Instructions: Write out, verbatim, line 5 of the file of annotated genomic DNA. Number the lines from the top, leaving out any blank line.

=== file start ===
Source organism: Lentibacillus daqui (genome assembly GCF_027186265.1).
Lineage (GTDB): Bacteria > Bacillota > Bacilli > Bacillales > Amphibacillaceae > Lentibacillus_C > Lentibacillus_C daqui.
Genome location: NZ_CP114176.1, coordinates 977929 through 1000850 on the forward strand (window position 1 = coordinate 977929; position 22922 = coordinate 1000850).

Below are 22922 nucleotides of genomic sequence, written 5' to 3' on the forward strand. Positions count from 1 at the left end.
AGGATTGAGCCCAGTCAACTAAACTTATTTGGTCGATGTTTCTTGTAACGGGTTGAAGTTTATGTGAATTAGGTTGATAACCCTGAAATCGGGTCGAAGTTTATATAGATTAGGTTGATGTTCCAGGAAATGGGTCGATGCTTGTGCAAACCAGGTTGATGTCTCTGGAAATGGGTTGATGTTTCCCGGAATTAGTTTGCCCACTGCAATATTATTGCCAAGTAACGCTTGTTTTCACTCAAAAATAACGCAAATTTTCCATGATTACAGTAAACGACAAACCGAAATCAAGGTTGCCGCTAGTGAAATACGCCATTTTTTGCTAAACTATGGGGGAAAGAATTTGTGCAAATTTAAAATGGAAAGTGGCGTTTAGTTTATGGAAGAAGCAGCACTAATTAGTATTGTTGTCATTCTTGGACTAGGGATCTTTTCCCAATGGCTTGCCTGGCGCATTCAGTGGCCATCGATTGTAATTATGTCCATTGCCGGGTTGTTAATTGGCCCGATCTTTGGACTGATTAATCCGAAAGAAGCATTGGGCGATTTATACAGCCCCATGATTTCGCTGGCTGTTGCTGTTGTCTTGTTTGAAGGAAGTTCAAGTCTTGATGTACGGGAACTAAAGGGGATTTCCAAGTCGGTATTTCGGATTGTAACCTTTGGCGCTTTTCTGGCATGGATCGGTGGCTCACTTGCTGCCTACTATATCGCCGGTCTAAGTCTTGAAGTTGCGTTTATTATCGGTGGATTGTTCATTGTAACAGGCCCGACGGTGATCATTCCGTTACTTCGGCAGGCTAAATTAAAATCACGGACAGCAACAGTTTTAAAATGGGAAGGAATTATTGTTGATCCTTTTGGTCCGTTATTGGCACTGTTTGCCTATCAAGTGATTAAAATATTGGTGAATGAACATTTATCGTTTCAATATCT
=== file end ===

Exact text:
AGGATTGAGCCCAGTCAACTAAACTTATTTGGTCGATGTTTCTTGTAACGGGTTGAAGTTTATGTGAATTAGGTTGATAACCCTGAAATCGGGTCGAAGTTTATATAGATTAGGTTGATGTTCCAGGAAATGGGTCGATGCTTGTGCAAACCAGGTTGATGTCTCTGGAAATGGGTTGATGTTTCCCGGAATTAGTTTGCCCACTGCAATATTATTGCCAAGTAACGCTTGTTTTCACTCAAAAATAACGCAAATTTTCCATGATTACAGTAAACGACAAACCGAAATCAAGGTTGCCGCTAGTGAAATACGCCATTTTTTGCTAAACTATGGGGGAAAGAATTTGTGCAAATTTAAAATGGAAAGTGGCGTTTAGTTTATGGAAGAAGCAGCACTAATTAGTATTGTTGTCATTCTTGGACTAGGGATCTTTTCCCAATGGCTTGCCTGGCGCATTCAGTGGCCATCGATTGTAATTATGTCCATTGCCGGGTTGTTAATTGGCCCGATCTTTGGACTGATTAATCCGAAAGAAGCATTGGGCGATTTATACAGCCCCATGATTTCGCTGGCTGTTGCTGTTGTCTTGTTTGAAGGAAGTTCAAGTCTTGATGTACGGGAACTAAAGGGGATTTCCAAGTCGGTATTTCGGATTGTAACCTTTGGCGCTTTTCTGGCATGGATCGGTGGCTCACTTGCTGCCTACTATATCGCCGGTCTAAGTCTTGAAGTTGCGTTTATTATCGGTGGATTGTTCATTGTAACAGGCCCGACGGTGATCATTCCGTTACTTCGGCAGGCTAAATTAAAATCACGGACAGCAACAGTTTTAAAATGGGAAGGAATTATTGTTGATCCTTTTGGTCCGTTATTGGCACTGTTTGCCTATCAAGTGATTAAAATATTGGTGAATGAACATTTATCGTTTCAATATCT